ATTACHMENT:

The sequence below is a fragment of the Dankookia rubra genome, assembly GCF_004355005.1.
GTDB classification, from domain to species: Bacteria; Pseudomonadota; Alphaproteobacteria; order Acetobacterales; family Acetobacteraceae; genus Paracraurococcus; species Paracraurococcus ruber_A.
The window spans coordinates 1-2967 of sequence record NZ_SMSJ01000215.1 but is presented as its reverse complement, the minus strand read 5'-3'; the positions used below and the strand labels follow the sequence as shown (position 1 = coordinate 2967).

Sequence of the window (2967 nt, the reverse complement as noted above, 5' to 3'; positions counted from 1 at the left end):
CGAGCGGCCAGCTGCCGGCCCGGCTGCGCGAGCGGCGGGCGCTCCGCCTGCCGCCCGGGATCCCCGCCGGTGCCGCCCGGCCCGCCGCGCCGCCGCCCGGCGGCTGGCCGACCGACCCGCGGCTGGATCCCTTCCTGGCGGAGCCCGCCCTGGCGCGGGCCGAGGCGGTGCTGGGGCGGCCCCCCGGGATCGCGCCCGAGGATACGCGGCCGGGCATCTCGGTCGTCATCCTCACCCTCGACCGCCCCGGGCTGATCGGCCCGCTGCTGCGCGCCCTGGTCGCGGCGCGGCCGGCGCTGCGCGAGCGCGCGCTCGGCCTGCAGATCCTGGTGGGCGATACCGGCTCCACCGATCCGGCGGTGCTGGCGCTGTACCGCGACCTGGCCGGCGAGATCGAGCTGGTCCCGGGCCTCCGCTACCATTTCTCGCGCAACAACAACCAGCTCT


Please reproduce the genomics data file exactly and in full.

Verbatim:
The sequence below is a fragment of the Dankookia rubra genome, assembly GCF_004355005.1.
GTDB classification, from domain to species: Bacteria; Pseudomonadota; Alphaproteobacteria; order Acetobacterales; family Acetobacteraceae; genus Paracraurococcus; species Paracraurococcus ruber_A.
The window spans coordinates 1-2967 of sequence record NZ_SMSJ01000215.1 but is presented as its reverse complement, the minus strand read 5'-3'; the positions used below and the strand labels follow the sequence as shown (position 1 = coordinate 2967).

Sequence of the window (2967 nt, the reverse complement as noted above, 5' to 3'; positions counted from 1 at the left end):
CGAGCGGCCAGCTGCCGGCCCGGCTGCGCGAGCGGCGGGCGCTCCGCCTGCCGCCCGGGATCCCCGCCGGTGCCGCCCGGCCCGCCGCGCCGCCGCCCGGCGGCTGGCCGACCGACCCGCGGCTGGATCCCTTCCTGGCGGAGCCCGCCCTGGCGCGGGCCGAGGCGGTGCTGGGGCGGCCCCCCGGGATCGCGCCCGAGGATACGCGGCCGGGCATCTCGGTCGTCATCCTCACCCTCGACCGCCCCGGGCTGATCGGCCCGCTGCTGCGCGCCCTGGTCGCGGCGCGGCCGGCGCTGCGCGAGCGCGCGCTCGGCCTGCAGATCCTGGTGGGCGATACCGGCTCCACCGATCCGGCGGTGCTGGCGCTGTACCGCGACCTGGCCGGCGAGATCGAGCTGGTCCCGGGCCTCCGCTACCATTTCTCGCGCAACAACAACCAGCTCT